Chapter 2. Discover your personal why. So why do we, or should we care about all of this anyway? What's the point of getting fit or sharpening our mind? Well, let's revert to those questions for a minute. Put simply, what's the point of not being healthy and fit, of not being mentally sharp? Why would any of us not want to fulfill our potential? I believe that the 5S fitness, family, faith, finances and fun are the cornerstones of happiness and of course, we all want to be happy. The trouble crops up when we focus on short-term goals rather than thinking about life as a whole. We get lost in dealing with our day-to-day schedules, chasing immediate gratification or just reacting to whatever life is throwing at us in any given moment. But once you start to widen your focus to your whole life, those walls and roof all start to matter a lot. If you have kids in your life, watching them grow can be a powerful reminder of how this time ticks by. When we're dealing with our own lives day in, day out, we don't notice the passage of time so much. But there's nothing like a wonderful wake-up call of witnessing your children develop new skills and learn new things. Who wants to look back five years down the road and suddenly say, hey, what the heck did I do with the last half decade of my life? Having a passion or a deep-rooted sense of purpose helps you to guide the choices you make. Even big decisions become much easier to navigate, eventually becoming more consistent with the plan you have for life overall. Time still passes, of course, but you don't and won't suddenly wonder where it all went. Of course you have to have flexibility prepared to adjust your plan. From time to time. Things change along the path of any journey and we all have to re-root when we run up against roadblocks or speed bumps. But even course, correction is much easier to deal with when we're in line with our purpose, passion or beliefs and when we have a clear sense of our direction. In the end, it's all about being intentional, about what you want to get out of your life. What are the experiences you're creating for yourself right now that will become the stories you would tell later. Will they be stories you're proud of? If your life experiences are ones that you're truly happy to shout about and can look back on with pride and satisfaction, they add up to a life well-lived. My why my personal why is all about connecting with people, whether it is my family, my friends or my tribe. This drive for connection to others underscores my very being. It's a vital addictive source of enjoyment in my life. I get a huge kick out of being able to help others become healthier and happier. This gives me my joie de vivre. It makes me jump out of bed every m-. The more people I reach, the greater the impact on my online community, as other leaders invariably emerge to carry forward this fitness movement like ripples on a pond. For the past several years, my whole family has come to the gym with me bright and early on Sunday mornings to teach an awesome group of people keen to learn the whole life fitness manifesto way of being. Hundreds of people have attended these Sunday Fund-Aid events, helping me to realize my goal of improving the lives of as many people as possible. These weekly events are like beacons of light that remind me of my purpose. My personal why can be brought down to I'm here to help people live happy, healthier, more active lifestyles while developing richer, deeper and more meaningful personal relationships with themselves and their friends, families and communities. How it all started, my own personal why is deeply rooted in my past, as a more politically obese teenager when I was 9, my parents announced they were divorcing and it rocked my world. Until that moment, I had thought I had the perfect life, so I struggled hard with this traumatic event. Suddenly, all I wanted to be was wanted. At that time, only one of the child at my school had separated parents, which added extra social stigma to my experience. I withdrew from friends, from family, social outings, life experiences, and tried to fill them with food. Our family dinners were well rounded, but outside of mealtimes I was a junk food junkie. Food was my crutch. Very quickly I developed a bad habit of reaching for more snacks than I should, choosing burgers, fries and other garbage that barely landed on my stomach before I wanted more. In hindsight I can see I was making choices without really understanding why I made them. I was on autopilot, just acting on an impulse to soothe my turbulent emotions. I certainly didn't offload those calories with anything even approaching an active lifestyle. Blame it on too much playing video games or too much lounging in front of the TV, combined with the lack of education around where my sedentary lifestyle was heading by the time I reached puberty. My frame then, about 5'6'' in height, weighed in at over 200 pounds with an over 38 inch waist. The usual emotional and physical upheavals of adolescents made the situation even worse. As anyone who is or has been overweight knows, there's a stigma that comes with being large. People can be cruel, but teenagers downright vicious, and they're ridicule. My peers found it hard to even look me in the eye and I was well aware of their snicker behind my back and even right in my face. I understood. I avoided looking at my own body when I stepped out of the shower. I wore baggy clothing in an attempt to camouflage my protruding belly At Schwartz man. I've never wore those, no matter how hot the weather might be. I said no to everything. I attended pool parties where I would have to wear a bathing suit, no way. I participated in gym class, out of the question. What was school dance? No, thank you. I'd simply avoid anything physical, leveraging my asthma as an excuse to opt out. Through these lifestyle choices, I soon became freighted with low self-esteem. I approached rock bottom, feeling depressed and isolated. I could admit now that I even had suicidal thoughts, and then one Sunday morning, decided to do something that I usually avoided I looked at my reflection in the mirror. Up to that point, I was able to pretend that things weren't as bad as they were, because I wasn't looking the problem in the eye. Denied, denied, denied. Me Facing up, however, I broke down in tears. I never felt so low in my life. That moment, experiencing epiphany. I really didn't like where my life was going. I knew that deep down I enjoyed life At least I had enjoyed it before and I wanted to enjoy it again. I faced a simple choice to remain this way forever or do something about it. So I picked myself up and I deliberately shifted my poor me attitude. In that moment, I recalibrated my motivation, I reasoned my way to a decision and then I made a change. I hit the library, forwarded over books on health, nutrition and fitness. Yeah, my kids laughed at this when I told them that I went to the library. Yes, this is pretty Google, I'm dating myself. I started eating a little less and moving my body a little more. I started slowly with Walking Daily, then Mountain Biking. I strapped on my cassette player yeah, I know dating myself again with a tape playing on Endless Loop A went to side B, wynch went back to side A, and so on. I'd ride until I had exhausted both the tape and myself. Only then would I ride. I had more and more daily activity, incrementally, eventually joining the gym. Over 14 months, nearly 18 months, I was transformed. This time, adolescence itself was on my side as I shot over a 6'1" it's a big growth. Sport that definitely helped me burn more calories. My weight didn't change that much just to qualify that, but I did see body fat melt away as new lean muscle mass appeared. Now with a better understanding of the science and biology of health, I know that my physical changes came from a combination of cardiovascular and resistance training. I strengthened my body, increasing my lean muscle, which cranked up my metabolism, my body's natural furnace. I felt stronger, healthier, more confident in my abilities to tackle whatever physical obstacles stood in my way. Rather than saying no to pool parties in gym class, I started asking people to join me in activities. I felt good. I was alive again. I've never gone back to that state of obesity, but I don't forget what it was like. This helps me to relate to my clients who face weight challenges. I know how it feels when people stare at you. I know what it's like to be out of breath from climbing a flight of stairs or to have difficulty with something as simple as tying your own shoes when you're struggling physically and really struggling physically. Sometimes it's the littlest things that seem the hardest to do. This describes you right. I want you to know that you're not alone and that it doesn't have to stay this way. Phase 2 of Finding my why. In the years that followed, everything seemed to go in the right direction. In 2001, I met my life partner, christy, and we had two wonderful daughters. I achieved success in my business life as chief operating officer and founding partner Fittestown, a chain of fitness equipment stores in western Canada. I also became a level one CrossFit coach of a popular strength program and conditioning program called CrossFit. But I reached a pivotal point at age 32, when, despite having a wonderful family, strong physical fitness and some professional success, I felt untethered. I had become obsessed with physical fitness and while that meant I had achieved my goal of weight, I hadn't done anything to heal myself emotionally and spiritually. I was carrying a lot of baggage, lots of emotional scars from various times in my life, especially when I was at the morbidly obese team, the underlying issues that I hadn't dealt with. So I strayed from the very things that should have brought me the most happiness. If I look at my life in terms of the 5S, I can easily see why my house was crumbling at the time. I was physically and financially fit, but I wasn't paying enough attention to the state of my faith or my family. I was a fractured person on a downward spiral, having little fun, and this cast a shadow over my entire life. I was depressed, disconnected, felt like I was headed for a midlife crisis, and I wasn't anywhere near midlife. Even though I had lost all the extra weight of the teenager, I was still burdened by shame and guilt. I still saw myself as unattractive and unlovable. So when I started becoming successful, I binged on other people's attention. I craved validation from others because I had felt deprived of approval for so long. I neglected and disrespected my family and myself. It was Christy who brought me back to what was important to me. I saw that I didn't really need approval from the whole world and that this kind of attention would never satisfy me anyway. What I really needed was a steady and secure connection with the people most important to me my wife and my daughters. Christy has always seen me. I saw something or something hit me. You know that I couldn't see myself. She saw me as the man wanted to be and helped me choose to be the person, similar to the epiphany experience when I was 15. I realized that I was the only person that could really turn my life around. I Started by taking an inventory of my life at that moment. Now let me just say this is not an easy task for anyone. It takes brutal honesty and a willingness to explore past choices and past travel, whether the outcomes were good or bad. This exercise is not meant to create stress, anxiety, guilt or regret. It's simply an exercise to recreate the roadmap of our life in order to understand what has brought us to where we are today. Through understanding our path, we can gain valuable insights to help us better navigate or change our course. When I had a wint, this exercise of introspection, I felt much like Dorothy exposed in the Wizard of Oz, behind the proverbial curtain. I had erected many facades to portray myself as what I believed to be a success. I worked long, hard hours as I chased a professional title and recognition, but often at the cost of my family and friends. My physical mental health suffered with the added pressure of the expectations I had set for myself. With no outlet for my mounting stress. I continued to withdraw and immerse myself in my work, thinking that would make me feel better. But I was wrong. Admittedly, I was very proud of my work ethic, which I had learned from my parents, but without stability and balance in my personal life, the walls of my house bowed like blades of grass in the wind. Something had to change. In retrospect, I don't look at my decision to pursue my career as a mistake, but more so as an opportunity to learn what is important to me At that moment. I made a decision to put my family and personal health ahead of my career. Over time, as I committed to daily physical exercise, I found it that my health improved and my stress decreased. I spent focused time with my wife and daughters every single day, no matter what else I was doing. They came first, and you know what? My career advanced. I found I was even more productive at work because I knew that I had to maximize my time on the job. My mindset has shifted full 180 degrees and I now cherish time with family and friends along with my daily ritual of physical exercise. One of the first things I did to get back on the positivity train was giving up alcohol. I had started to use booze to calm myself. It was my numbing agent when I felt the responsibilities of life bearing down on them. It was easier to uncork a bottle of wine or crack a beer Than it was to deal with the things head-on. I knew that my habit for reaching for the bottle was connected to my feelings of unhappiness, since I was actively trying to create more happiness in my life. I had to make a choice. I made my decision and made it known to my family, friends and co-workers. It was a very challenging transition, an awesome one that I will forever be glad I made. Of course, it can be tough to deal with life stresses at times. That never goes away. But knowing what I feel and knowing that I feel those stresses for everything that they are, is far better than feeling them Finding Faith. The process of healing really began and covered my own personal faith. Maybe it's because I majored in philosophy at universities. I tend to ponder over the same questions such as why am I here? What's my life all about? What can I do to make the world a better place? And finally this is the big one Is this all there is? Now I realized that the things I wanted to gain in life didn't match my daily habits. I was saying one thing and doing something completely different and, to make matters worse, I was bitter at the world for not giving me more. No matter how much success I gained, I never felt satisfied. It was like having an appetite you can never satiate. Something that's both debilitating and demotivating at the same time. I knew that I wanted to focus on my personal relationships as well as my relationship with myself. Additionally, I took control of my own mental inputs or the information I received through books, tv, social media and other mediums. I could choose the types of messages I wanted in my mind. I began deliberately filling my head with positive messages books, popular TED talks and the teachings of influential world leaders such as Nelson Mandela, abraham Lincoln and Mahatma Gandhi, just to name a few. And you know what happened? I became more aware and appreciative of the people that made up my communities, both online and offline. I soon saw that I needed to share what I had learned and to give back to those I wanted to help and, most importantly, those who wanted help. And that was it. At that time, with the positive influence on my wife, I made a conscious decision to put others first Soon. After my external voice began to sound more like the one in my mind, many things started happening in my life and the lives of those around me. My faith is not set in religion per se, but is founded on a sense that there's something in each of us that wants to give. If we acknowledge that we are lucky to live in a country where we have freedom and where we can lead a life of our own design and offer a hand to a fellow human being, we can make this world an even more amazing place. My why is my purpose, and it provides a filter through which I can weigh my daily choices, actions and responses. My faith lights me up from within and gives me intention for how I want to live my life. Whether I'm writing a blog entry, posting an update to social media, calling a client, coaching a Sunday funding class, serving a customer, helping my family, I do it with 120% enthusiasm and pure, genuine excitement, and I believe that the exercise of self-discovery of your own personal purpose can bring you your why, along with infinite joy and satisfaction. Finding your why, finding your own why, is the most important factor to achieving long-term whole-life fits, and it's important to remember that that's going to look different for everyone. Everybody needs to explore their own particular reasons for becoming fit and make the decision to follow through. It all boils down to feeling as well as fueling the desire to make change and then doing it. So what do you need to ask yourself? There's a reason why you started looking for answers, whether in this book or elsewhere. Respect that impulse. Perhaps it's centered on your physical health and vitality, and that's great. At the same time, examine whether there's another issue in your life that you want to make better, be it a situation in your family, your finances or your faith. What motivates us for life? Think about why fitness matters to you. Your primary motivation might be appearance, or it may seem that way at first. Do you want to return to the weight you were 10 years ago? Do you want to look good? In the beginning, people have a remarkable number of whys when they start a fitness program. These goals relate to superficial, top-layer desire, but once you start to peel that back and dig in, you'll find that there's a lot more going on. I'm not saying we should reject the desire to look good, just that when we look beneath that layer of motivation, we will always find something deeper. When I survey the people I have coached, I find that what drives most is desire to create a more fulfilling life. If they're considerably overweight and they're closed to a fit, they don't feel confident in themselves. When they feel winded by going up a flight of stairs, they're not having fun Mentally, they're exhausted all the time and they want it to stop. For others, such as those who have suffered heart attacks or who have life-threatening illnesses such as diabetes, the why might be a basic desire to live. For some of us, the deeper motivation stems from a desire to support a healthy relationship with our romantic partner. Christie and I are strong believers in the same. Couples who sweat together, stay together. In my work, I've met a lot of accomplished business executives in their 40s, many who are once football or hockey players who, but who are now 50 pounds overweight. Their daily choices over the past decade have taken them a long way from their original lifestyle, usually to a detriment of their fitness. Luckily for them, they often remember how good it felt to be strong and to move freely without discomfort or pain. So they have both an existing appreciation as well as a compelling argument for what fitness can provide. Naturally, they want to tap back into that sensation of personal health For these clients, the sheer pleasure of active, the why? Maybe your goal is to achieve better cardiovascular fitness so you can have an active retirement? The reality for many of us is that we can't travel as much as we like when we're in our prime and midlife years. We work full time, we have families to provide for and older parents who need our time and energy. If you want to be able to see the world you retire, you'll need to be fit and healthy when you reach that age. Whether your idea of great travel experiences rise in early to watch the Lions room freely while on safari in Africa, or stripping down to your swimsuit to wallow in warm Caribbean waters you'll get more out of it if your body is optimal state of health. Even to achieve optimal health is undoubtedly solid reason to exercise. Now I know that people have different ideas of what optimal health means. For me, health is about feeling good. It's being able to function and move about freely, to play with my kids and feeling able to try a new sport or activity without worrying that I'll injure myself. I like the idea of being able to say yes to anything physical, knowing that I'm not limited by my state of health or fitness. If you're really struggling to find your why try to embrace the process of discovery. Start by analyzing your current fitness habits, your general approach to health. Where can you make a small but sustainable shift? How much water are you drinking? Are you getting enough sleep at night? How much time do you spend moving your body each day? Do you exercise at all? Do you play any sports? What do you typically eat? It's all about making little, everyday choices that will improve your health. If you're feeling beaten down by your current lifestyle, start to feed your brain with positive messages wherever you find them. It's amazing how often someone else's idea, passion or vision can trigger a feeling or impulse inside you. If you're inspired by an event or activity that you read or heard about, go try it. You might surprise yourself finding that what was once un-firm and difficult becomes something that you really love. Start walking a little Doesn't have to be very much, just something. Get off the couch, walk around the block. Do it today, not tomorrow. I know that when it comes to health and fitness, it can be scary to try something new. I've seen many people so used to being overweight or out of shape that they can't imagine any other way of being. Some folks have lived longer in an unhealthy state than they ever did in a healthy one, so they forget what it's like to feel good. But you have to remember just because this is how it is now doesn't mean it has to stay this way. Change is possible. In fact, when you connect with your why and commit to following through, I can promise you that change is inevitable. This applies to all your goals, not just around physical fitness. Where is spurting you on Dream big? When I talk to new clients, I always ask them two questions. One what do you want to do? Two is that all? The second question is meant as a challenge. Of course, that's because I don't believe in settling for too small a vision or how good life looks. We are all taught to have impoverished dreams for ourselves and to think buying things will make us unhappy. I flip this on his head and I say shoot for greatness. That is be. Don't buy happiness, be happiness. Just remember you're not alone. Sometimes, success requires us to be humble enough to know that we can't do it all by ourselves and to reach out for others to help. Now, this is true for everyone, so don't be afraid to ask. Now I know many people, mainly men, who like to rely on digital shortcuts, google Maps, anyone rather than ask for help. But you know the most amazing part about turning to each other Most of us actually want help. In our super independent society, it's easy to forget that as human beings, we are programmed to care how finding why helps you. As you start to feel better about yourself, life will turn a happy corner. Perhaps you'll enjoy supercharged energy levels. Maybe you will handle stress better or notice your metabolism working faster. Your life will be filled with good vibes and move along with a sense of bounce. You will think more about the health and wellness and, naturally, make better food choices. As your energy improves, it's going to be easier to attain your goals, because you will have the drive and power to push yourself. You'll know what feeling better is going to free up so much mental energy and give you the capacity to enjoy all aspects of your life. So what's going to fill your bucket? Once you have an idea, then it's a matter of constantly making choices that keep it nice and full. Let's discover a cold action. Let's all start in a sense of discovering each other, starting with your why is what will drive you forward and give you actual motivation to stay focused on your goal? You made the decision to pick up the whole life fitness manifesto, or listen to this recording of it. Now you face this decision, this big decision, to actually put into action.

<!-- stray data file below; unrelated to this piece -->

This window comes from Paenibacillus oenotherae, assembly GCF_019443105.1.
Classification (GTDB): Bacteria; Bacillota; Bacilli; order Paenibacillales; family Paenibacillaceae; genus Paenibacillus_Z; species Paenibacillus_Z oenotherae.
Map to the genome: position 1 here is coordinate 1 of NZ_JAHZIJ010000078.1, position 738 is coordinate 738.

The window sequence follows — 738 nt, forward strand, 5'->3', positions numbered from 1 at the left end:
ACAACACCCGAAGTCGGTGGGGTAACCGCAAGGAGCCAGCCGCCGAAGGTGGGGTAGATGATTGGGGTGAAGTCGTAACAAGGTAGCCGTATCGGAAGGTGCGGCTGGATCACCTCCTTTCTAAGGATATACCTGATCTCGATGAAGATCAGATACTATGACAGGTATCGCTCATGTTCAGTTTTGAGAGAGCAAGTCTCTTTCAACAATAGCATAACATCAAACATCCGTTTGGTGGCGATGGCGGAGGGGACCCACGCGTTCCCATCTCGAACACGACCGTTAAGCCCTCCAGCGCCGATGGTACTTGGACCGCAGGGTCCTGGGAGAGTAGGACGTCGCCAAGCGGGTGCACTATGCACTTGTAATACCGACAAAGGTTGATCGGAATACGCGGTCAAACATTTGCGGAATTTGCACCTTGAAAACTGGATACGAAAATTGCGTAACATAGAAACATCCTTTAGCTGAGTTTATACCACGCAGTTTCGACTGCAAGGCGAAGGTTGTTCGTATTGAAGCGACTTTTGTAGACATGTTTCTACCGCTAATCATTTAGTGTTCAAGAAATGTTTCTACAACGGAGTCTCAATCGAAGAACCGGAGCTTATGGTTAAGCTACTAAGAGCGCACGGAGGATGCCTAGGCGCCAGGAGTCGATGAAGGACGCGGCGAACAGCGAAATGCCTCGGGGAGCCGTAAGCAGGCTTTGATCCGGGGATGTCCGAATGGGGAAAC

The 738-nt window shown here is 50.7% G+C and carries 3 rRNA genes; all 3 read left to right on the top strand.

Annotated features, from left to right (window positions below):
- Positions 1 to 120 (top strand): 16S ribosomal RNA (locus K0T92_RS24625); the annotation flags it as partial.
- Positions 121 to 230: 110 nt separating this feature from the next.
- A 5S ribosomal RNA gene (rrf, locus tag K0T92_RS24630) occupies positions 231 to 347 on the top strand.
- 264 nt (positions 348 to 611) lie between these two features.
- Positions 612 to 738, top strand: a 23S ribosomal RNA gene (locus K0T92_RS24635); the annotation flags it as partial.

Discovering Your Personal Why
The Importance of Fulfilling Potential
The Impact of Time and Life Choices
The Power of Passion and Purpose
My Personal Why: Connecting with People
The Origin of My Personal Why
The Struggle with Obesity
The Turning Point: Choosing Change
The Journey to Fitness
Phase Two of Finding My Why
The Struggle with Emotional and Spiritual Health
The Power of Faith and Self-Discovery
Finding Your Own Why
The Importance of Dreaming Big
The Power of Asking for Help
The Benefits of Finding Your Why
A Call to Action